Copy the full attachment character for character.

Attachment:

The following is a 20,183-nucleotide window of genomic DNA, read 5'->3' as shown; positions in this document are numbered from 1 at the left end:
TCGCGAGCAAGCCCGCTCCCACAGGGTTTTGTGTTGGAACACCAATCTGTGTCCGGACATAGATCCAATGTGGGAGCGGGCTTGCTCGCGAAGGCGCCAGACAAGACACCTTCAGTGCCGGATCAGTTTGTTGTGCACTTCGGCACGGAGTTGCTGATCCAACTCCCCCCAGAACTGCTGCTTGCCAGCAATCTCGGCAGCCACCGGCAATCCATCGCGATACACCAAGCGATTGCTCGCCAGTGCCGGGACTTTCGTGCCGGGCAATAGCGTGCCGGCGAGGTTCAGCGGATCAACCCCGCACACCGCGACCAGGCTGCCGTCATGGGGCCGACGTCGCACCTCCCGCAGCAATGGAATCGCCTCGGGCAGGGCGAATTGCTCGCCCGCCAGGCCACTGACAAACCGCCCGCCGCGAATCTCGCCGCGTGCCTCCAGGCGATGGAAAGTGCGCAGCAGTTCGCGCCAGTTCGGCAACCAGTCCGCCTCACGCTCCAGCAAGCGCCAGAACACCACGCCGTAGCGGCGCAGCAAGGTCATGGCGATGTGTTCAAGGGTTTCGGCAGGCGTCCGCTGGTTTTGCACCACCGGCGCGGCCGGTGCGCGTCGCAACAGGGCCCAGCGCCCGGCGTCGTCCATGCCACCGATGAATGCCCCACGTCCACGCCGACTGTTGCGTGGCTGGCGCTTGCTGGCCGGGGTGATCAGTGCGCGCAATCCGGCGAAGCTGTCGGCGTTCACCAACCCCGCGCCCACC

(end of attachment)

The following is a 20,183-nucleotide window of genomic DNA, read 5'->3' as shown; positions in this document are numbered from 1 at the left end:
TCGCGAGCAAGCCCGCTCCCACAGGGTTTTGTGTTGGAACACCAATCTGTGTCCGGACATAGATCCAATGTGGGAGCGGGCTTGCTCGCGAAGGCGCCAGACAAGACACCTTCAGTGCCGGATCAGTTTGTTGTGCACTTCGGCACGGAGTTGCTGATCCAACTCCCCCCAGAACTGCTGCTTGCCAGCAATCTCGGCAGCCACCGGCAATCCATCGCGATACACCAAGCGATTGCTCGCCAGTGCCGGGACTTTCGTGCCGGGCAATAGCGTGCCGGCGAGGTTCAGCGGATCAACCCCGCACACCGCGACCAGGCTGCCGTCATGGGGCCGACGTCGCACCTCCCGCAGCAATGGAATCGCCTCGGGCAGGGCGAATTGCTCGCCCGCCAGGCCACTGACAAACCGCCCGCCGCGAATCTCGCCGCGTGCCTCCAGGCGATGGAAAGTGCGCAGCAGTTCGCGCCAGTTCGGCAACCAGTCCGCCTCACGCTCCAGCAAGCGCCAGAACACCACGCCGTAGCGGCGCAGCAAGGTCATGGCGATGTGTTCAAGGGTTTCGGCAGGCGTCCGCTGGTTTTGCACCACCGGCGCGGCCGGTGCGCGTCGCAACAGGGCCCAGCGCCCGGCGTCGTCCATGCCACCGATGAATGCCCCACGTCCACGCCGACTGTTGCGTGGCTGGCGCTTGCTGGCCGGGGTGATCAGTGCGCGCAATCCGGCGAAGCTGTCGGCGTTCACCAACCCCGCGCCCACC